Time: 120 Minutes
Age Rating: Violence and offensive language
David Arquette as Dewey Riley
Neve Campbell as Sidney Prescott
Courteney Cox as Gale Weathers
Sarah Michelle Gellar as Cici Cooper
Jamie Kennedy as Randy Meeks
Laurie Metcalf as Debbie Salt
Elise Neal as Hallie
Jerry O’Connell as Derek
Timothy Olyphant as Mickey
Jada Pinkett Smith as Maureen Evans
Liev Schreiber as Cotton Weary
Director: Wes Craven
Sidney is in college and once again finds herself the target of a psychotic killer. However, this time, the killer’s murder count is higher and the killings more outrageous.
Scream was such a success back in 1996 that a sequel was quickly greenlit and released a year later. While sequels to popular movies are often considered to be not as good, this is especially the case when it comes to horror sequels. Despite this, Scream 2 is quite good.
Scream 2 takes everything from the original movie and amps it up, including the charm, intensity and meta humour. Although it does tread familiar ground, it’s still solid on the whole. It also feels more confident than the first movie, and I found it more fun to watch. It still balances horror and comedy well and the meta-commentary is back, with some added elements. Naturally a new aspect is sequels, with Randy giving rules about horror sequels, but there’s also commentary on media violence, especially with the events of the first movie being turned into a horror movie called Stab. The commentary really isn’t as effective as in the first movie, but I still liked it enough. Scream 2 does a good job continuing the story of the main characters and develops them more, giving the main 3 or 4 characters stronger character work. That being said, with a few exceptions, most of the new supporting characters weren’t as entertaining or memorable. Some characters like Sidney’s boyfriend particularly don’t have much to them. One welcome change was with the location, moving from Woodsboro to a college campus, and that does help the movie feel somewhat fresh. The plot twists aren’t quite as shocking as in the first movie. As for the reveals at the end, without getting into it too much, only half it really worked for me.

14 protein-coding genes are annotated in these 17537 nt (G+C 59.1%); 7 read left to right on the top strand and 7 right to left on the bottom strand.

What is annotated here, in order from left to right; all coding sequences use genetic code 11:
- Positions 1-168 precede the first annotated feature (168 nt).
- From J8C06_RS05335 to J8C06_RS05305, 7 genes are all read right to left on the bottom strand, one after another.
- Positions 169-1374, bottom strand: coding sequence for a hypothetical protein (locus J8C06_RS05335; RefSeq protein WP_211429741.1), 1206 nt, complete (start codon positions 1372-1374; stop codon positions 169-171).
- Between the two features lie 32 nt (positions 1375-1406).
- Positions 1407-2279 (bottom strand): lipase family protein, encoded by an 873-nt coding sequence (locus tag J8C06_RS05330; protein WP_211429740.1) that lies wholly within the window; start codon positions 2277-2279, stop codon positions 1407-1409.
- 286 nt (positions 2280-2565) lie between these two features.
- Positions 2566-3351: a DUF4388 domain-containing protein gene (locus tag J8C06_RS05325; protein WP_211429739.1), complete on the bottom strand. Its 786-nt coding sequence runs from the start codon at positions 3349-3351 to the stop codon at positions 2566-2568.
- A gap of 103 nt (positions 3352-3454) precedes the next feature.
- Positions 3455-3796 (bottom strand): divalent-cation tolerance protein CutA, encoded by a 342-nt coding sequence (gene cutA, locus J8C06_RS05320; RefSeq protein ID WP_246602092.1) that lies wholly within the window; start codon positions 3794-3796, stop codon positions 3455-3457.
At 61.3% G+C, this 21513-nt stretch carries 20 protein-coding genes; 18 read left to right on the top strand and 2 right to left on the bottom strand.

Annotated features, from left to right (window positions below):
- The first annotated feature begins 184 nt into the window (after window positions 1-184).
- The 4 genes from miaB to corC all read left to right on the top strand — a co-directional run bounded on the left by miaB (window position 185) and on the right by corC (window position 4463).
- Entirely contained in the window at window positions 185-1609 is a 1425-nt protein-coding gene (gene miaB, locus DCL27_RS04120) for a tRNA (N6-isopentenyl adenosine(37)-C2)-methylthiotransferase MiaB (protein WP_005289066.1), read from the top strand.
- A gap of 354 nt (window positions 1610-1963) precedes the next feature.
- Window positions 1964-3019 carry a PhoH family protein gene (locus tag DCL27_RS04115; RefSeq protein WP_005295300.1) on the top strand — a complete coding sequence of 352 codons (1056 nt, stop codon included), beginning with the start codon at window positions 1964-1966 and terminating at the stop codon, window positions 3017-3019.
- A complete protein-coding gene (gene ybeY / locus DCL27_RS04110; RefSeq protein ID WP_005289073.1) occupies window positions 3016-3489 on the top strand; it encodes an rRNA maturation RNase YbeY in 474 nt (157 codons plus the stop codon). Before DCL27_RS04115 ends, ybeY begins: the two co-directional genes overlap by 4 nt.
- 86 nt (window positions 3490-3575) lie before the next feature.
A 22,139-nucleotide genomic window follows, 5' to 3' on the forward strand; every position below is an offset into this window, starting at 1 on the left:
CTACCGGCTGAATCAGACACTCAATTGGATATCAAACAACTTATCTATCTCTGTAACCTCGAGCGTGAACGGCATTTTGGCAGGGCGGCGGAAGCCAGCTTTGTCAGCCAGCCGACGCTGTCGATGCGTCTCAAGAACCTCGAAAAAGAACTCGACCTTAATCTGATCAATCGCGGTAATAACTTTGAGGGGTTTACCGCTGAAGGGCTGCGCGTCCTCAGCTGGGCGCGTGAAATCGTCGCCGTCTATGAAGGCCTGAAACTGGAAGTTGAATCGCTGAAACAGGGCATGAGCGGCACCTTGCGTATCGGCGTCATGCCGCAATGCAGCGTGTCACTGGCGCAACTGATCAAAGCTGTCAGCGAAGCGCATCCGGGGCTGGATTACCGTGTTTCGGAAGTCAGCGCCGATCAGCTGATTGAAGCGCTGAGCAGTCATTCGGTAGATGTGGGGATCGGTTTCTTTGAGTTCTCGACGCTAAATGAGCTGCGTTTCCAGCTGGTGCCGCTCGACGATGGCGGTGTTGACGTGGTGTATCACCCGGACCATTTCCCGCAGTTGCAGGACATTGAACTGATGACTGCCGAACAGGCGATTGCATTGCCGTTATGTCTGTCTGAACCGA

As said previously, the returning cast and characters in Neve Campbell, Courteney Cox, and David Arquette fare better here than in the previous movie. Their characters get more screentime, and development, along with being performed well as usual. Cox and Arquette as Gail and Dewey particularly get a lot of attention and focus in this movie and are a highlight, their chemistry is great. There are some newcomers to Scream who are good, including Timothy Olyphant, Liev Schreiber, Sarah Michelle Geller and Jada Pinkett-Smith, with Olyphant being the standout for me.
I think that Wes Craven’s direction is better here than in the first Scream. While it doesn’t have a scene as memorable as the iconic opening scene with Drew Barrymore, there are some great set pieces that stand out over the first movie, whether it be the tense chase scenes, or other suspenseful sequences, with a standout scene involving a car. The violence is also amped up considerably, with more elaborate and creative kills. The music choices and the score from Marco Beltrami are good once again.
Scream 2 was better than expected, especially considering the behind-the-scenes production problems it experienced. It’s not as good as the first movie, with the twists and satire not hitting as hard, but if you liked that first film, the sequel is definitely worth checking out. At the very least, it is probably one of the better horror sequels.